|3.3 Issues related to the conceptualisation of inclusive education in South Africa
Arguably, due to the history of exclusion along social lines and the resulting class differences, the discourse on equality in South African education has disproportionately concentrated on race and class inclusion to the further exclusion of other marginalised groups such as persons with disabilities.77 On the other hand, the term "inclusive education" as used in the (immediate) post-apartheid education policy had, as part of its central agenda, the inclusion of a range of previously excluded groups into the mainstream education system,78 as opposed to the near exclusive disability dimension with which it is often associated in international jurisprudence and literature. In the years following the adoption of WP 6, however, the tide seemingly changed to associating inclusive education in South Africa more with disabilities than with any other ground of exclusion.
WP 6 embraces the theory of system change as opposed to changing the individual, drawing extensively from the reports of the National Commission on Special Needs in Education and Training (NCSNET) and the National Committee on Education Support Services (NCESS).79 It is argued that WP 6 "reflects the struggles and settlements ...of a highly contested area of policy development in South Africa between 1996 and 2001".80 WP 6 is thus intended to guide the development of an inclusive education system that can accommodate the needs of all learners in the education system.
WP 6 is founded on two key principles: moving away from disability as an organising principle of special needs education (SNE), and favouring the availability of support programmes as opposed to the movement of learners between ordinary and special schools.81 However, despite this stated commitment, WP 6 failed to fully embrace the shift in approach to the education of children with disabilities as conceptualised by the NCSNET/NCESS.82 The NCSNET report sought to usher in a paradigm shift in the conceptualisation of education needs from a "special needs" to a "barriers to learning" paradigm.83 It departed from the pre-existing classification of learners as either needing less support (therefore able to learn in mainstream schools) or as needing "special" support (and hence needing to be educated in special schools).84 It was argued that the "special needs" approach failed to take into account the full range of barriers to learning that underlay the exclusion of certain groups of learners, such as their socio-economic circumstances, their social attitudes, their language, their particular physical abilities, and the inflexibility of the curriculum confronting them.85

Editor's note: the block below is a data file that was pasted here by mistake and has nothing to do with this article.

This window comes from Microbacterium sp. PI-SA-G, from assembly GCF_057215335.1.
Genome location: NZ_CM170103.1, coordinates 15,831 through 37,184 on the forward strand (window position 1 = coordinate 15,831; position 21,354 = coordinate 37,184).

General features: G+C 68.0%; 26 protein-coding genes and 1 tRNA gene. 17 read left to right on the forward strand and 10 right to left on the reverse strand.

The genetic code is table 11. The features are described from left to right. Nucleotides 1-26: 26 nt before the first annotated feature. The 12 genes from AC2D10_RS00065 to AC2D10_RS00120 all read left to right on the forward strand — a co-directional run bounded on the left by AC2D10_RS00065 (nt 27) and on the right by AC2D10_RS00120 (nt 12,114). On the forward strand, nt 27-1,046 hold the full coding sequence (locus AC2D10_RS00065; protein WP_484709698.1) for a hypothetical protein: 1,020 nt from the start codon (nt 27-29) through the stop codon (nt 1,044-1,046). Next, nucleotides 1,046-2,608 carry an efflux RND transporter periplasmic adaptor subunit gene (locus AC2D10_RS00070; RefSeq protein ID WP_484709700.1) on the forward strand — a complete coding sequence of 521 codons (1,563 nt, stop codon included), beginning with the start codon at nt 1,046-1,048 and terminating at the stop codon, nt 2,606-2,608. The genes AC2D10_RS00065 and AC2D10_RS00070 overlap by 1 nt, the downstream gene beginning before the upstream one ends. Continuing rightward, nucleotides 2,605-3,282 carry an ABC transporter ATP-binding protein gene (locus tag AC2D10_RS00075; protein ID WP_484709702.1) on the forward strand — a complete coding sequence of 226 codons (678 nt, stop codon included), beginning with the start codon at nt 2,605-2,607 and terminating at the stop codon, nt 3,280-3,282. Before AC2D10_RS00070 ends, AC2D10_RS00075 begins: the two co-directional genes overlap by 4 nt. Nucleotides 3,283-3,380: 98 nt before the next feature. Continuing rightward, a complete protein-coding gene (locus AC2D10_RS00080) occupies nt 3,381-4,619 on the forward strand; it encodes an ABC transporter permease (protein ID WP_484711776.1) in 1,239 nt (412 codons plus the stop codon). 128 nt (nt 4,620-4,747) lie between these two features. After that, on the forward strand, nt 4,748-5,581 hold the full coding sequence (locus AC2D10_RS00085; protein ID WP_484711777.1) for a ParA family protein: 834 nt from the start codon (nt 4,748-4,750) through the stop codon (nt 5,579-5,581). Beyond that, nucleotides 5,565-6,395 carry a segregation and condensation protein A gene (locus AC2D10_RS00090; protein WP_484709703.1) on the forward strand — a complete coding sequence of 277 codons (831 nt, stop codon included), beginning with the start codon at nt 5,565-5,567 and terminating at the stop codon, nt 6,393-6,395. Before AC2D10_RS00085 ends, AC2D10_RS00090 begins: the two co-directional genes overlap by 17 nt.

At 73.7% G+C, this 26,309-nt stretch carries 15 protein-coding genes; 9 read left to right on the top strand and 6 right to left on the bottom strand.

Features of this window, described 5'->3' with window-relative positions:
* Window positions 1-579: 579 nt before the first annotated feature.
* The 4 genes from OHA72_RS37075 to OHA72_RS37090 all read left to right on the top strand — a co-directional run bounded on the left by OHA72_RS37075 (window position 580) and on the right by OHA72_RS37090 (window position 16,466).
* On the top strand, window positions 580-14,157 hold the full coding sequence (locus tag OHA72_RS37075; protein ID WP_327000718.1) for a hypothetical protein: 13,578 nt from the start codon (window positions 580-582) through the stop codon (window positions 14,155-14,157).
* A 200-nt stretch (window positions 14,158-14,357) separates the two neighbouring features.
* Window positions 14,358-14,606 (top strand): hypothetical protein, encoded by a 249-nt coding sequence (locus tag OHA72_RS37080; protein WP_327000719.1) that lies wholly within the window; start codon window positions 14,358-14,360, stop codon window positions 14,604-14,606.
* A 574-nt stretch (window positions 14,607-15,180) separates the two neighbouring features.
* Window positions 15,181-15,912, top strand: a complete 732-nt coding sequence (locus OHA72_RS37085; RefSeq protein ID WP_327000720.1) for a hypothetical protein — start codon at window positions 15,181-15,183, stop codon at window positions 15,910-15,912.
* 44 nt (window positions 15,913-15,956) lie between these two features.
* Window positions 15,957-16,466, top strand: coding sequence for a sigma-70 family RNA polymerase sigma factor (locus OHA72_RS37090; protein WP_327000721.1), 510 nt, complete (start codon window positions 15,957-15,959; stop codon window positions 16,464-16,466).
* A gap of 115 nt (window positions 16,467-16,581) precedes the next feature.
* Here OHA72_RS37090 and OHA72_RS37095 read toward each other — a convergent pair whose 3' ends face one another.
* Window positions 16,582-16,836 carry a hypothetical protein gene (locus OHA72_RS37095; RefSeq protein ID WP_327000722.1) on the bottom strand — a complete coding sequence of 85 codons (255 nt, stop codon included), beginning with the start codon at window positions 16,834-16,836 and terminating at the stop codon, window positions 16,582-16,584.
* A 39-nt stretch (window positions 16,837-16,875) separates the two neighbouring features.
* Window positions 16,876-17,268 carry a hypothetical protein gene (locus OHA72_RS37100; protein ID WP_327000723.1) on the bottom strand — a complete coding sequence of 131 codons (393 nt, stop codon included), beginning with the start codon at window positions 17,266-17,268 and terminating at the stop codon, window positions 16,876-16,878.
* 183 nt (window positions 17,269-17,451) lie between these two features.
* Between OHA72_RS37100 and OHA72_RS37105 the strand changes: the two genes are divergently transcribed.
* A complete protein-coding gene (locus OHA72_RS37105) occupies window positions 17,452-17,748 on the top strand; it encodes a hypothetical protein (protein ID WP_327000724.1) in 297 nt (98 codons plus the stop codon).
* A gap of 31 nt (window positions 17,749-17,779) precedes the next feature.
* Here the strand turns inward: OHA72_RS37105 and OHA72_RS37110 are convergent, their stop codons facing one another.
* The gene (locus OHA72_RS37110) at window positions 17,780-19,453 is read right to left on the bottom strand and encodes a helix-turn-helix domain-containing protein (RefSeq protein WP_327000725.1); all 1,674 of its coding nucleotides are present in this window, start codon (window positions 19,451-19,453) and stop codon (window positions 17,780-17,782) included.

The shift in paradigm was premised on the thought that focusing on these barriers as opposed to the "deficit" of the learners would facilitate an understanding of the causes of exclusion and the appropriate responses to it, in order to open access to all excluded children.86 The NCSNET/NCESS, therefore, envisaged a single education and training system with a range of learning contexts, offering a varied curriculum and support interventions to address the diverse needs of all learners. In such a system, special schools would provide a supporting role to the centres of learning.87 Evidently, the resulting approach adopted in WP 6 and the SIAS as highlighted above did not achieve this goal.
In addition to disability, WP 6 recognises a range of "learning needs" that have the potential to cause the exclusion of learners from education. These needs are similar to the barriers to learning identified in the NCSNET/NCESS report,88 suggesting that "learning needs" as used in WP 6 refer to "barriers to learning" as conceptualised by the NCSNET/NCESS. WP 6 also recognises that the learners who are most vulnerable to barriers to learning and exclusion are those with disabilities and impairments, and on that premise the Policy focuses mainly on children with disabilities.89 Arguably the eventual exclusive focus in WP 6 on the education of learners with disabilities is attributable to the aforementioned substitution of "barriers to leaning" with "learning needs".
There is, indeed, a "subtle but important distinction between ensuring that the [Policy] reaches and benefits the most vulnerable learners (i.e. learners with disabilities) and limiting the focus of inclusive education to only being about learners with disabilities".90 Though these distinctions seem merely semantic, in effect they fail to give full meaning to the new paradigm envisaged by the NCSNET/NCESS.91 This is because the concept of "learning needs" as used in WP 6 does not move far enough from the learner deficit theory so as to contemplate a barrier outside of the learner (such as his or her socioeconomic circumstances or physical environment), because "needs" inevitably invoke ownership - that is, whose needs?
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